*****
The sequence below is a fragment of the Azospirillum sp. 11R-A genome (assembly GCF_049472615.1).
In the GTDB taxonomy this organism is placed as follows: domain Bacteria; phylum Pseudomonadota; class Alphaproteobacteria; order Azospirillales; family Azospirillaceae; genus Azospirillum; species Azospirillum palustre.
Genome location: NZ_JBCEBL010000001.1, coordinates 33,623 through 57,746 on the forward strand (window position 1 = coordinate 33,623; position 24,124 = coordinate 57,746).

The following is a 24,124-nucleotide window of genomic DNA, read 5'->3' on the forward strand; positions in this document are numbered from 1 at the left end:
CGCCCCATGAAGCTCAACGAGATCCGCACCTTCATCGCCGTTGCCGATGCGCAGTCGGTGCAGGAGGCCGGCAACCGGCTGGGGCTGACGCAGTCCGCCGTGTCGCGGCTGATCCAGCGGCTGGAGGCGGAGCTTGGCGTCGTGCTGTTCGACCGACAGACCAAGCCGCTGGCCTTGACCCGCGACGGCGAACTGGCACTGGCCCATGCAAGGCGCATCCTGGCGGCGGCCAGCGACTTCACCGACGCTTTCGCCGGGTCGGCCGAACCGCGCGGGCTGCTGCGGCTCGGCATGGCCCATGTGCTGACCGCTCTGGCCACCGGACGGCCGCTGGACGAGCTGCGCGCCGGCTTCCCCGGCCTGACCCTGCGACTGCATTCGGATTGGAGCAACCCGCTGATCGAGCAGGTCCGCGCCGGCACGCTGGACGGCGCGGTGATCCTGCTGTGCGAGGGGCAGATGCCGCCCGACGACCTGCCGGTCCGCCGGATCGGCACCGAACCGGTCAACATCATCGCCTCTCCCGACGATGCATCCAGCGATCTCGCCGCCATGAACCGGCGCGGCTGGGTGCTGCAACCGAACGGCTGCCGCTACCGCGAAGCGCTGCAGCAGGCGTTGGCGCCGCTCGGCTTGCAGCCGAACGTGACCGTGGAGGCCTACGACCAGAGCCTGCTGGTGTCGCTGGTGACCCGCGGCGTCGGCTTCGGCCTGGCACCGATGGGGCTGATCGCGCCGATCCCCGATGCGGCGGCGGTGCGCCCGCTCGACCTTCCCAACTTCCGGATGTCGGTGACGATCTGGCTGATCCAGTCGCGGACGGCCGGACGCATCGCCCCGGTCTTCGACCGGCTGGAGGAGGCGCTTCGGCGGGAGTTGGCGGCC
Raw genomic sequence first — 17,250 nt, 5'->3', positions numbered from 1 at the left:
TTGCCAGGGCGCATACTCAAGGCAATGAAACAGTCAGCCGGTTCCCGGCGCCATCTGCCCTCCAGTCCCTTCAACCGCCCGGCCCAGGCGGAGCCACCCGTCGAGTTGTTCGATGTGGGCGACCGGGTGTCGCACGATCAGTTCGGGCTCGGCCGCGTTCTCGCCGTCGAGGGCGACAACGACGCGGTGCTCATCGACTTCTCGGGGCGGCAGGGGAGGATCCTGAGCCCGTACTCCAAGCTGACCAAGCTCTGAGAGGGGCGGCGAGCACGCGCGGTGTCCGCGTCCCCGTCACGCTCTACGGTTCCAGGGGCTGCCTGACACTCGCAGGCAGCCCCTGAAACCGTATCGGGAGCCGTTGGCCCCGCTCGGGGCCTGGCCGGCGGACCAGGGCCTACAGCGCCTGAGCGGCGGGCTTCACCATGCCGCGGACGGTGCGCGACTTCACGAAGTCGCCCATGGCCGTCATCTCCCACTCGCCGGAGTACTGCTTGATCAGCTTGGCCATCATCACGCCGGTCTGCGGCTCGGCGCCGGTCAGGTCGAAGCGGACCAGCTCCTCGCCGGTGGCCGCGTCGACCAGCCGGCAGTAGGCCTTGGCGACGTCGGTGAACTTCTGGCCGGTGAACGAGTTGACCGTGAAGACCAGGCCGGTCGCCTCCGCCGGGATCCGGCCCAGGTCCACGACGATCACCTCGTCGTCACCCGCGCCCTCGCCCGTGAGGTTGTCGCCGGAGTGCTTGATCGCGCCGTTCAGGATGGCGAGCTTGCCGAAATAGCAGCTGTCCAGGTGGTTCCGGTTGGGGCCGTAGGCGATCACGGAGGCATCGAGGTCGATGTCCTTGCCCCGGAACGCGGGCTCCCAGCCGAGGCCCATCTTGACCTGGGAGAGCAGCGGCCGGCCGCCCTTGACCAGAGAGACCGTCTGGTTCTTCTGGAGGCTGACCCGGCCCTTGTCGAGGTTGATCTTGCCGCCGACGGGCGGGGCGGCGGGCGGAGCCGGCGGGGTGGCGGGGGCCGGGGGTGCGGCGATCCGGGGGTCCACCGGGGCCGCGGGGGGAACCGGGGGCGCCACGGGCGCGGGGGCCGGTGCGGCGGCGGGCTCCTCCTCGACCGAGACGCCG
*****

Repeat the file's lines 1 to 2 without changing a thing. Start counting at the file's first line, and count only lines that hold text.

The sequence below is a fragment of the Azospirillum sp. 11R-A genome (assembly GCF_049472615.1).
In the GTDB taxonomy this organism is placed as follows: domain Bacteria; phylum Pseudomonadota; class Alphaproteobacteria; order Azospirillales; family Azospirillaceae; genus Azospirillum; species Azospirillum palustre.